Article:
I think everyone who worked at the Leader-Post back then would agree that working there became a little less fun and interesting after Michelle left for the Calgary Herald.
Michelle Lang, along with four Canadian Forces soldiers, died yesterday in Afghanistan when the vehicle they were traveling in hit an improvised explosive device.

mp3: "All the Money I Had is Gone" by the Deep Dark Woods

Wednesday, December 23, 2009

Ten Great Songs 2009 #3: Going Out Tonight

Recidivism. A great, dark theme for a great, dark song. It starts with that spare twang-y chord, like it's an outlaw country murder ballad. And it is, in its way.
The song finds its narrator at a point of despair so low that bottoming out seems like redemption. Maybe this is what's happened to (the hopefully fictional) Gary Hache in the decade since Andrew Vincent first sang about him. Ten years younger, getting loaded and mouthing off to cops sounds like a lot of fun. But sometimes bad boys grow into sad men , and this song catches one of them in a quiet moment, and nails it.

Thursday, December 17, 2009

You Should Have Loved Them When You Had the Chance

Originally published in a December issue of prairie dog magazine.

You Should Have Killed Us When You Had the Chance


Saved By Radio

4 dogs

Proof there’s no God: The Parkas were twice as good as Two Hours Traffic, yet somehow failed to reach even half the national profile of the Two Minute Miracles. The Parkas played their final show last July in Toronto and you probably didn’t even know they existed until you read this paragraph. WTF, my friends?

You Should Have Killed Us When You Had the Chance comes to us like an infant in a rocketship from a doomed planet. Each song is a feat of strength magnified by our yellow sun and lesser gravity. “Isolation Pay” is David Bowie’s “Rebel Rebel” ferociously played as if an outtake from This Year’s Model, the lyrics rewritten as a convincing blue collar anthem. “Bad Comedian” is one of two odd setpieces (the other is the brilliantly simple “Face the Facts”), a roman a clef that recalls Toronto writer Jason Anderson’s overlooked 2005 novel Showbiz in the way it plies the tragedy out of comedy and then socks it right back. “Brighton Hurricane”, “Don’t Say No” and “The Gang’s All Gone” are prime examples of the meaty, muscular brand of rock the Parkas have always excelled at. “Goodnight, Nemesis” calls back to the themes of the Parkas’ first album, 2003’s Now This Is Fighting, and highlights how the band has matured. Back then, on “Giants in My Field” the Parkas cheekily riffed on Aretha, spelling “R-E-V-E-N-G-E, find out what it means to me.” Now, older and wiser, they broodingly tell us “Sometimes justice is just a grudge." You Should Have Killed Us... shows a band that held on to all that was good and interesting about itself and continuously found new ways to make it work.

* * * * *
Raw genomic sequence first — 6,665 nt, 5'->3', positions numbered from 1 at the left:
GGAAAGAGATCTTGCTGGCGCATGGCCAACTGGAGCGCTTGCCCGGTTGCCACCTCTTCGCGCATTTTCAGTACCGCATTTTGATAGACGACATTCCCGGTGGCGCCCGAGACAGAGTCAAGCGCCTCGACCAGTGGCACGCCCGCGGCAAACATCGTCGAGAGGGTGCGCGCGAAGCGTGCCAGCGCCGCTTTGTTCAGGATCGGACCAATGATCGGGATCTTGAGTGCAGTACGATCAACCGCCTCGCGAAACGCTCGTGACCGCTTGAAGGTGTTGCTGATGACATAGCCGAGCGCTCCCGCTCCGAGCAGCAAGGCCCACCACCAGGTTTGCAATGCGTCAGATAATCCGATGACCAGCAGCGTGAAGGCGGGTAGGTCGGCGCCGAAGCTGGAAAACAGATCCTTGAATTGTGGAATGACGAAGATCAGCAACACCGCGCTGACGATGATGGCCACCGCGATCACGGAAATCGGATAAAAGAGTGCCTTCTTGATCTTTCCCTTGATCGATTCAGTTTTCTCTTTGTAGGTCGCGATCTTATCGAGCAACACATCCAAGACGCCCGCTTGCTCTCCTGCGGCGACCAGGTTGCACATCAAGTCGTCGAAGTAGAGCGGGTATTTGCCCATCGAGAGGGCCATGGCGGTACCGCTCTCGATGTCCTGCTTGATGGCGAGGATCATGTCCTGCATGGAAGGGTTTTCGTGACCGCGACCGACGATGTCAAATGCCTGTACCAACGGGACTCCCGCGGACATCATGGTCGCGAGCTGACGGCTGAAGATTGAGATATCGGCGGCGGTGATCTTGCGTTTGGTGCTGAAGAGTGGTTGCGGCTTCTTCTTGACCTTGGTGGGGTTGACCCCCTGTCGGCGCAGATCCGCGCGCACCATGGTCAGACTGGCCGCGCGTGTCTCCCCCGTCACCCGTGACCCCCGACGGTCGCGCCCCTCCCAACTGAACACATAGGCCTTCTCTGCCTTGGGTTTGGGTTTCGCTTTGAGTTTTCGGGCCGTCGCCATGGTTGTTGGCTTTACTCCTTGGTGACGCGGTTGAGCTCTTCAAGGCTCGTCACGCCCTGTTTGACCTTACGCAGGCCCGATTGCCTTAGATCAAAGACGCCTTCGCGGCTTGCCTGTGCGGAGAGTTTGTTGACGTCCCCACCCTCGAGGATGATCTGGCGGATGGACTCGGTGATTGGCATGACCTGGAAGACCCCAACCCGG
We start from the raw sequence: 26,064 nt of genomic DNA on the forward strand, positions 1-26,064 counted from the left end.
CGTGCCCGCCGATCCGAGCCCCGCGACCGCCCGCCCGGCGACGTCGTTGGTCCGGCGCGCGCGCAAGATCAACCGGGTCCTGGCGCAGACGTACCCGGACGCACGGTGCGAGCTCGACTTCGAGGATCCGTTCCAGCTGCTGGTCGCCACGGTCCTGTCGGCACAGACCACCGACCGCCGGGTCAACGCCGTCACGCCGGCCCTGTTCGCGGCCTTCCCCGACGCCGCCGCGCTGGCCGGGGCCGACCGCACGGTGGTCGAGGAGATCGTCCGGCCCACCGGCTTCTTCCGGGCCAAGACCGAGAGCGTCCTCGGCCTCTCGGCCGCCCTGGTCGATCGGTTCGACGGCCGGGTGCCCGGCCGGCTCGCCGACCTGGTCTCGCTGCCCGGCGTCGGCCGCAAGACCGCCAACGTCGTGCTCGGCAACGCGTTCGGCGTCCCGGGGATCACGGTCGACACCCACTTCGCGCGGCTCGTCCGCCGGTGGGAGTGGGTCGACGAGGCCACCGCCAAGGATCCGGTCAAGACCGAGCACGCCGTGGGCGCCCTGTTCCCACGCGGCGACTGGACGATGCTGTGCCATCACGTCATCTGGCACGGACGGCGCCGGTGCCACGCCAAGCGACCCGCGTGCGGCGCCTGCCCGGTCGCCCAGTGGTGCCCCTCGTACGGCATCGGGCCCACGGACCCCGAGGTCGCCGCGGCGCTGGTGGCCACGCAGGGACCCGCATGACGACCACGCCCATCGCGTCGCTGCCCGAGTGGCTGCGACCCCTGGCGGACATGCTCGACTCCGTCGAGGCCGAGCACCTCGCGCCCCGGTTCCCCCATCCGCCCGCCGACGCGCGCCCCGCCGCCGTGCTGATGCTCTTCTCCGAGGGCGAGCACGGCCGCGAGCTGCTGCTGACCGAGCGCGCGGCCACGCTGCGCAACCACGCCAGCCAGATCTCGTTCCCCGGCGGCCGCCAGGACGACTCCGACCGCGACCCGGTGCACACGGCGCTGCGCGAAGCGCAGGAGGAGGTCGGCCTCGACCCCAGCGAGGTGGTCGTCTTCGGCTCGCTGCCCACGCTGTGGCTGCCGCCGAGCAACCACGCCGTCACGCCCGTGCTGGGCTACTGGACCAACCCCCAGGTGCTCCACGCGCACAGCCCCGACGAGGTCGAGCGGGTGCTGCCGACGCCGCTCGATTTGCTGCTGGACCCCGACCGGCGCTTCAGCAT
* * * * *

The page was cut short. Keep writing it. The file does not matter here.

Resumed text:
mp3: "Face the Facts" by Parkas from their new, final album You Should Have Killed Us When You Had the Chance

mp3: "Scam the Tram" by Parkas from their first album Now This is Fighting